Flat breads topped with olive oil and herbs had been consumed around the Mediterranean Sea for centuries before the discovery of the American Continent, which brought tomatoes into the picture. Europeans were slow to accept this Mexican contribution – thought to be poisonous – but once they had the courage to try them, tomatoes became an important ingredient in many European dishes, and in particular, modern Italian cuisine could not be imagined without them. The modern pizza, traditionally called Neapolitan pizza, was probably created sometime in the 17th Century, and may be described as a flat bread topped with crushed tomato and mozzarella cheese; the Associazione Verace Pizza Napoletana has a set of rules and specifications on how to make VPN – Verace Pizza Napoletana (true Neapolitan pizza); in addition to tomato and mozzarella, only a few ingredients were chosen to grace the top of a VPN pizza: garlic, oregano and extra-virgin olive oil (for Marinara pizza) or Fior di latte, extra-virgin olive oil, basil and grated hard cheese (for Margherita pizza.) The latter was popularized in 1889, a few years after the unification of the Italian regions as the Kingdom of Italy, allegedly inspired by the visit to Naples of King Umberto and Queen Margherita, where they requested pizza, a peasant’s dish at the time. Raffaele Esposito of Pizzeria Brandi came up with a selection of pizzas, in particular one topped with basil and extra-virgin olive oil in addition to tomato and mozzarella cheese, and this selection is now called pizza Margherita or Margarita pizza. However, around Italy and the world, many restaurants and locations have embraced their own versions, adding more toppings (such as mayonnaise in Japan or eggs in Australia), choosing different thicknesses (thin New York style, or deep-dish Chicago style, as two examples), and even different shapes (Sicilian pizza is rectangular). In Mexico, Happy’s Pizza, located in Mexico City, claims to be the first pizzeria in the country, founded in 1969; according to El Conocedor, the three most popular pizza flavours in Mexico are: Hawaiian (ham and pineapple, created in Chatham, Ontario in 1962), pepperoni (popularized in New York City in the first half of the 20th Century) and more recently, Mexican Style, with Mexican chorizo and jalapeño peppers, as shown at the top of this post.
My recipe also includes refried beans, as I remember them on a pizza I shared with my husband during his first visit to Mexico City, back in the 1990s. Another peculiarity of many Mexican pizzerias is the bottles of Worcestershire sauce on their tables; I introduced that practice to my family at home, and my husband and one of my daughters liked it (my other daughter is vegetarian, and does not consume Worcestershire sauce at all, since anchovies are listed as an ingredient.)
Mexican Style Pizza – Pizza Mexicana
Ingredients (for two medium pizzas)
1 lb (454 g) fresh pizza dough (homemade is great; I make mine in the bread maker; store bought is also good)
1 cup tomato sauce (I like plain passata, but pizza sauce or Marinara are also good options)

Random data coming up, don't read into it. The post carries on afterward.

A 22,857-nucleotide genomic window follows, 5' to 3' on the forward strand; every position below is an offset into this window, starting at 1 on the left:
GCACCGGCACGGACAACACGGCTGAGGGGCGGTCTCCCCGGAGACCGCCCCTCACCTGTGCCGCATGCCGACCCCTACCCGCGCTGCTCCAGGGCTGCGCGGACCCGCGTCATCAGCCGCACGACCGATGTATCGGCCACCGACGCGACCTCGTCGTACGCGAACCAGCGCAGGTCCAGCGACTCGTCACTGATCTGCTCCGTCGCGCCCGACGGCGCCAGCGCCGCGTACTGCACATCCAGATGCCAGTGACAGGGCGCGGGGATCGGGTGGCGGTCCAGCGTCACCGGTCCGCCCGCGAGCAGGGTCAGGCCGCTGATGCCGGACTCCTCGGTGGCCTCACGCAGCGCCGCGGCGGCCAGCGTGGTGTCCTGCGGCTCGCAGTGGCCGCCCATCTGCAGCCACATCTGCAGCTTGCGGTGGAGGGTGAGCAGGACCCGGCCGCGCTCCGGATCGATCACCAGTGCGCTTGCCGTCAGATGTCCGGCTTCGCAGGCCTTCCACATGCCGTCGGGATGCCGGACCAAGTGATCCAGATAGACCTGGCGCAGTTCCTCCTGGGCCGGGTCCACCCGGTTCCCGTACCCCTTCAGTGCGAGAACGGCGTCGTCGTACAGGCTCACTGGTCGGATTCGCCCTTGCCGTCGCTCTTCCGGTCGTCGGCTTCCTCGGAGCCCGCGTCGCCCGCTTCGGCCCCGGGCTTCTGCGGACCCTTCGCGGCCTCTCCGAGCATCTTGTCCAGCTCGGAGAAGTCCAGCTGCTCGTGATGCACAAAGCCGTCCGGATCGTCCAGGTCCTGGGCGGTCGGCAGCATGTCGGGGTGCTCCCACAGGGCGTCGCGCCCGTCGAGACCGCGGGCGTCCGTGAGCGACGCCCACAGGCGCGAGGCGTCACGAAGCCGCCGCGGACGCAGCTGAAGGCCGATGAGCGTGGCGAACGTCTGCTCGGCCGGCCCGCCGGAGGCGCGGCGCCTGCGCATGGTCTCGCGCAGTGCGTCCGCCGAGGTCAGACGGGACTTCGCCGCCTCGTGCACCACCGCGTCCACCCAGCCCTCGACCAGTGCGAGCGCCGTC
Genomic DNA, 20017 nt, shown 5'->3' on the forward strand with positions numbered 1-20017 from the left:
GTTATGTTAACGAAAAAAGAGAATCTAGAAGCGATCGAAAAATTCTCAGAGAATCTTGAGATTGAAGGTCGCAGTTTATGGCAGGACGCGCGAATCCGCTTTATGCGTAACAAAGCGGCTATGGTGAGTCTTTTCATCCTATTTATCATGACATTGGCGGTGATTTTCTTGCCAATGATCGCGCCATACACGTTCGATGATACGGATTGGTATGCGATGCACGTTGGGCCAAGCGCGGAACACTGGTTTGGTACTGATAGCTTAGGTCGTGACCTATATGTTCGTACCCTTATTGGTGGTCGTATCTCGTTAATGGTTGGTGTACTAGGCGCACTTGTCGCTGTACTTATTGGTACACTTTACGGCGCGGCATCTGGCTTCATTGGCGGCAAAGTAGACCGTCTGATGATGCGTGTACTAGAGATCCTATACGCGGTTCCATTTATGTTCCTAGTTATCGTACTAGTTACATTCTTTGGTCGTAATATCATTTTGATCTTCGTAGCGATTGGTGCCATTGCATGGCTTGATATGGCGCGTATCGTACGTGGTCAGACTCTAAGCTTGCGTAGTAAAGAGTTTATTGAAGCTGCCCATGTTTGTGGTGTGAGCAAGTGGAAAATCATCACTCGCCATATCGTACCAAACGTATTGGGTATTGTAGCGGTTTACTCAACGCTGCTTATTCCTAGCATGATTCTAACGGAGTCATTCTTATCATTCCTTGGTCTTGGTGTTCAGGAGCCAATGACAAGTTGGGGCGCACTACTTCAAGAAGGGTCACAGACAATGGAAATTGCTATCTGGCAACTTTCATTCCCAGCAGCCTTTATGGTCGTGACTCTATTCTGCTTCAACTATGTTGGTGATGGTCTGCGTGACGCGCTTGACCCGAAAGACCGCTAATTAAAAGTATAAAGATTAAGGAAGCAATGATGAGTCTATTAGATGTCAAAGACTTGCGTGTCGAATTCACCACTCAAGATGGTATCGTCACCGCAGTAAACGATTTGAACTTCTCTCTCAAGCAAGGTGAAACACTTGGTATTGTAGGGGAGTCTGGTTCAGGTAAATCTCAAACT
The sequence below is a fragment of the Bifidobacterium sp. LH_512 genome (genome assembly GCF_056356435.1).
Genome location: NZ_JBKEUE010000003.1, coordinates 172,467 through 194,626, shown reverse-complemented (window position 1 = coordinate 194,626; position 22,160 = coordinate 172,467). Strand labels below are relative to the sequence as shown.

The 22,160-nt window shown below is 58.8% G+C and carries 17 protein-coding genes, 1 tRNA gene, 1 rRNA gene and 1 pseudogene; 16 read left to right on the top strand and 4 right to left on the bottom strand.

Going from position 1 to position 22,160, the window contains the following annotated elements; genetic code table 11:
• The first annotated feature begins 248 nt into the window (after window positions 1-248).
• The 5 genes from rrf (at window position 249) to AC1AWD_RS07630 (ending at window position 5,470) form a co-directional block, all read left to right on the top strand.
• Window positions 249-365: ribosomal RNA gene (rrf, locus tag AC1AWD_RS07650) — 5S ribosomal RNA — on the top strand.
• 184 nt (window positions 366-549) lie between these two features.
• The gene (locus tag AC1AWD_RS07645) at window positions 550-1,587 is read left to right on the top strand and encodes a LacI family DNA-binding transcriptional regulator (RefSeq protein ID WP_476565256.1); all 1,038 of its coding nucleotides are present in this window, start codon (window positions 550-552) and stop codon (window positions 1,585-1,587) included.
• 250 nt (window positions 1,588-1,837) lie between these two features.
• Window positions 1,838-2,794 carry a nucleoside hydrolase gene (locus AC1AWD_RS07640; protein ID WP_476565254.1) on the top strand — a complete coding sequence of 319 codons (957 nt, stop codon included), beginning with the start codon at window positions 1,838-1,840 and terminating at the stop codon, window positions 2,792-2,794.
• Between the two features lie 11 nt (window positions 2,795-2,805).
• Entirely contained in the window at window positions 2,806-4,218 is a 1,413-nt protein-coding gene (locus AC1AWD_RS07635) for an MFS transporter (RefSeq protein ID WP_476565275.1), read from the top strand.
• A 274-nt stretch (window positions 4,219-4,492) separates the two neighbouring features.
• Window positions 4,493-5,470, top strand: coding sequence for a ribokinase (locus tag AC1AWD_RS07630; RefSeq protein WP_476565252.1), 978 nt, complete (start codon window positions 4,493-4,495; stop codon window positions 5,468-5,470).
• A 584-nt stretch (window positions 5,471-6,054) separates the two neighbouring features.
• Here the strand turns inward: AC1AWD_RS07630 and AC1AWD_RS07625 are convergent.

1 cup refried beans (see my recipe or canned)
2-3 cups mozzarella cheese, grated
1 cup Mexican chorizo, cooked and crumbled (pork or plant based)
2 fresh jalapeño peppers, sliced
Worcestershire sauce (to serve)
Divide dough in half; with each half, form a disc by pulling and turning dough by hand (I like them thin, but it is to taste, so the diameter will vary). Place discs on a baking sheet or two pizza trays, lined with parchment paper. Spread half the tomato sauce and half the refried beans on each dough disc (photo below, left); top with half the grated cheese, then spread half the chorizo and finish by arranging pepper slices all over each pizza (photo below, right):
Preheat oven to 375°F (190°C). Bake pizzas for 20-25 minutes, until crust is crispy and cheese is bubbling:
Slice into wedges and serve immediately, with a bottle of Worcestershire sauce on the side:
When I was in Culiacan visiting my family, we went to an Italian restaurant (Maggiore, 500 Diego Valadez Blvrd.), which had a terrace with a serene view of the Tamazula River. The landscape looks unkept in the photo below because of a union dispute with the City at the time (April 2019); the keepers had stopped grooming parks and paths to bring awareness to the public:
The kitchen at Maggiore restaurant uses a stone oven (photo below, left), and our pizza “La Sinaloense” (Sinaloa style) came nicely charred, topped with refried beans like in my recipe, but had local chilorio and ham instead of chorizo, and two cheeses (photo below, right):
All these Mexican toppings go so well on pizza! I wonder if it is because of the original Mexican contribution to pizza, the sine qua non tomato. On the other hand, Worcestershire sauce is good too, and that, I cannot explain.
I am bringing my recipe to Thursday Favourite Things #389 with Bev @ Eclectic Red Barn, Marilyn @ Marilyn’s Treats, Katherine @ Katherine’s Corner, Nina @ Vintage Mama’s Cottage, Amber @ Follow the Yellow Brick Home, Theresa @ Shoestring Elegance, Pam @ An Artful Mom and Linda @ Crafts a la Mode.